Don't forget to ask them in advance as well. As deadlines start approaching by the end of the semester, some professors get very occupied and may not have enough time to frame a thoughtful and distinctive letter.

Some have a cut-off date for receiving requests for letters of recommendation, so don't hesitate to ask them informally, about their procedures and policies, and the timeline they are comfortable with. Make sure you send them an email encapsulating your discussion.

3. Explain why you chose them

After scheduling a meeting with your professor, you could give them a brief about why you specifically chose them to write your letter of recommendation.

Professors appreciate learning how they have made an impact on the student’s academic life. Talk about the relationship you have with them and how much you have learned from their teaching.

Additionally, you could also talk a little about yourself, and explain what interests you in the course that you are applying for, and how the professor’s letter of recommendation will enhance your application.

4. Prepare a summary document

It is important to give your professor a proper rundown of all the important details that need to be addressed for the process of writing and sending out a letter of recommendation.

The more they would know about the position and how it would benefit you, the better they would be able to tailor the letter according to its specific audience.

Prepare a summary sheet, listing down important details like the description of the graduate school that you are applying to, the subject that you intend on taking up, the contact information of the school, and links/portals to help in receiving and sending out the letters of recommendation.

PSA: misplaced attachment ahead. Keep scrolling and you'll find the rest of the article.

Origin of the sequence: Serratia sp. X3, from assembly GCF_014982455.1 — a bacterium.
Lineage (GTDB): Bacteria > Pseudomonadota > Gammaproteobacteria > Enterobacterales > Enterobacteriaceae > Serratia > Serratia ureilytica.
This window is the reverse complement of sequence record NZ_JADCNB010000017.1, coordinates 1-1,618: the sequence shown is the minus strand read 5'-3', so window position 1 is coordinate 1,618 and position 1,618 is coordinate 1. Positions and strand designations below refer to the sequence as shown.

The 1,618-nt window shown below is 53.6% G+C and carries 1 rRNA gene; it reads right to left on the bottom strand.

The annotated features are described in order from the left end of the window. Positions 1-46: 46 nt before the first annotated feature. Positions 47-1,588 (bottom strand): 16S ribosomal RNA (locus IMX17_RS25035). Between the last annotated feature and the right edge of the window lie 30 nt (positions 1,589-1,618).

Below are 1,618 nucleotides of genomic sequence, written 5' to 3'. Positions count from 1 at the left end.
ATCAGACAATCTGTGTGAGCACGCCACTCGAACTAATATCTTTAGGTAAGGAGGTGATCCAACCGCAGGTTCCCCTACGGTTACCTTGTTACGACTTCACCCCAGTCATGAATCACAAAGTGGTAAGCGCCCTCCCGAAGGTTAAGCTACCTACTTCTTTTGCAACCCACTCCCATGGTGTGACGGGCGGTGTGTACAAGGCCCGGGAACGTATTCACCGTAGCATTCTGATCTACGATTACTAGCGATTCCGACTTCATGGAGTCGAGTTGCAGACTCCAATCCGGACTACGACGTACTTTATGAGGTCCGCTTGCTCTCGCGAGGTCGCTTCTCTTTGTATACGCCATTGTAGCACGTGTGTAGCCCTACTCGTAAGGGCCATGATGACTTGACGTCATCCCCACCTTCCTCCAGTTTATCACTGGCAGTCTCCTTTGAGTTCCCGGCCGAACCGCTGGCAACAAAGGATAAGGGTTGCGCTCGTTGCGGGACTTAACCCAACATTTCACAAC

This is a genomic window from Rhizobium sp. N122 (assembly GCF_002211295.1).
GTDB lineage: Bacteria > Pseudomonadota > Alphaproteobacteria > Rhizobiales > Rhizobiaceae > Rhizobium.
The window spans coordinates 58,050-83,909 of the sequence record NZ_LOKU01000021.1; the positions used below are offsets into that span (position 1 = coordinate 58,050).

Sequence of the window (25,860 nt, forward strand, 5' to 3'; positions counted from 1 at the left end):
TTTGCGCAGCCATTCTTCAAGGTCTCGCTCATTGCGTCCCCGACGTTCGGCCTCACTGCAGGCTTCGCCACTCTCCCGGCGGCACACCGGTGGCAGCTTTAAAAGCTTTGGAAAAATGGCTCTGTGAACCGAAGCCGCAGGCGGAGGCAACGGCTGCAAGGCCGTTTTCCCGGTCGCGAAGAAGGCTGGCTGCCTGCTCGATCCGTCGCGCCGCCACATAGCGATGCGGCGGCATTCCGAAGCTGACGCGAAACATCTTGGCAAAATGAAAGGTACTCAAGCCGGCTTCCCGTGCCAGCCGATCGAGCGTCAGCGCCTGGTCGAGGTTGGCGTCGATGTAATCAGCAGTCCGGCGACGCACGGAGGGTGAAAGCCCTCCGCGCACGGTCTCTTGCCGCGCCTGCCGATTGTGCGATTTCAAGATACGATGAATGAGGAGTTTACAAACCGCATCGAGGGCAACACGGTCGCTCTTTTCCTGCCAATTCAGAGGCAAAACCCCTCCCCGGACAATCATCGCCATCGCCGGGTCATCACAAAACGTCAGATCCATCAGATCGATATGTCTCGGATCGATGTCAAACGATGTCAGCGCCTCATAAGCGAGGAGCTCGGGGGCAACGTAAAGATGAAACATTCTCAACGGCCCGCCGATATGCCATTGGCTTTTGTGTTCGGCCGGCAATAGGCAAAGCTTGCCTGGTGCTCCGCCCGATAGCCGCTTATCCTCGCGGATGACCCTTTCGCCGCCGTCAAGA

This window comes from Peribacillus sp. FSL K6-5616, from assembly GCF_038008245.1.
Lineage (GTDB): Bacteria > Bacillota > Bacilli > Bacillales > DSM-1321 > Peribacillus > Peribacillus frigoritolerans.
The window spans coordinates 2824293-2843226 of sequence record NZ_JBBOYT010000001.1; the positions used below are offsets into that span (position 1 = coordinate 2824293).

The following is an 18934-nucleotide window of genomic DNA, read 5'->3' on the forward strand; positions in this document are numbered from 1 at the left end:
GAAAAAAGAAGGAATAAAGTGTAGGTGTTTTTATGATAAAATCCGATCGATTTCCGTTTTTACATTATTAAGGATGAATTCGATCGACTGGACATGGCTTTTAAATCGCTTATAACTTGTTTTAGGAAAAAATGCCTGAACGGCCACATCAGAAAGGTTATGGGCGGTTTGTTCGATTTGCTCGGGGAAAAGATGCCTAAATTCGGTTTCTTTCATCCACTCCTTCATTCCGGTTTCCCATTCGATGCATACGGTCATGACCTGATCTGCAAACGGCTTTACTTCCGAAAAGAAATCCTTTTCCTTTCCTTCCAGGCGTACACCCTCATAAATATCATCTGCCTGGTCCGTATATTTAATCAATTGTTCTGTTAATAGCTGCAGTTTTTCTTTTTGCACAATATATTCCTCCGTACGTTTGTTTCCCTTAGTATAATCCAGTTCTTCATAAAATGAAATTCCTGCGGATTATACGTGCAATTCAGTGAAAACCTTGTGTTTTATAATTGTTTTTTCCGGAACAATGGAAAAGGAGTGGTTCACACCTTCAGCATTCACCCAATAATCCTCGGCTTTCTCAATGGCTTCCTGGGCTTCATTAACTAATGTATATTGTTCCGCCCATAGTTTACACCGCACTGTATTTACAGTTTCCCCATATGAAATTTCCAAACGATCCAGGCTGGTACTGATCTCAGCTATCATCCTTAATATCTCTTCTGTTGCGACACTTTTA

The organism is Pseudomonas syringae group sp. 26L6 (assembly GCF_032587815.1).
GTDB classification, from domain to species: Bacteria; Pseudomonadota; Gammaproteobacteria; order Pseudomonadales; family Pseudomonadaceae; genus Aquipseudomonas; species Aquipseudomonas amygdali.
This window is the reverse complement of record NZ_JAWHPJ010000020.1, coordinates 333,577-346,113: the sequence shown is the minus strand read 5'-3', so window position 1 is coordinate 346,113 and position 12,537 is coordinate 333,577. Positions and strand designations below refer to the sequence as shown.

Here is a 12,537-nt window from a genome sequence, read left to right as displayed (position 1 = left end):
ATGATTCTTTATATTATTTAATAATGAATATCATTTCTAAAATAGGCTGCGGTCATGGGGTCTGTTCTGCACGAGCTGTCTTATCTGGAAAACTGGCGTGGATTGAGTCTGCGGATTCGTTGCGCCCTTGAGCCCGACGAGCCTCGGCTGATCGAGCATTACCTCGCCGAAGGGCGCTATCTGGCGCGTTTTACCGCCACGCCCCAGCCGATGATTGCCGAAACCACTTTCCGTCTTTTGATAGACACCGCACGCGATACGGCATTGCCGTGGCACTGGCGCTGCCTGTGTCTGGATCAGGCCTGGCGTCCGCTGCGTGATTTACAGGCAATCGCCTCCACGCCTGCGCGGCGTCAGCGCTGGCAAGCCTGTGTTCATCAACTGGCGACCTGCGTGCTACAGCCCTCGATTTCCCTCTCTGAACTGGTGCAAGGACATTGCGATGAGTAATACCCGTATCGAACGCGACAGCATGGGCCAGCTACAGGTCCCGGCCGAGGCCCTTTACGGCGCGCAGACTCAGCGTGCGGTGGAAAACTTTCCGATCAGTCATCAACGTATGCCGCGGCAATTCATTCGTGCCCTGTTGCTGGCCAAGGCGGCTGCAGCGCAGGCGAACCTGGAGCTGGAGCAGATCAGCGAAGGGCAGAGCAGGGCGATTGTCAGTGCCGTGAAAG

The due date for sending it out should also be present clearly, written in bold. The idea is to help them help by, making it as easy for your professor to write the letter of recommendation.

Here’s a video by Khan Academy on the elements of a strong letter of recommendation

5. Provide your resume and cover letter

When requesting a letter of recommendation from your professor, you need to provide inputs about yourself, your school grades, and subjects. Prepare a resume and a cover letter about your:

  • Accomplishments
  • Skills
  • Qualifications
  • Awards
  • Extracurricular activities

Prepare a folder for your professor which enlists all your past work experience and completed projects, graded assignments, and a strong statement of purpose that details your ambitions and dreams.

You should also focus on the reasons for choosing this specific graduate school, and applying to the program.

This entire process makes it easier for the professor to understand your position and write a strong and genuine letter of recommendation.

It also shows that you are detail-oriented, ahead of time, and have researched all the important information for your professor to make writing the letter of recommendation a non-time consuming, simpler task.

6. Ask the kind of letter you might expect

You need to be certain that the letter of recommendation your chosen graduate school will be receiving is a well-balanced, analytical one.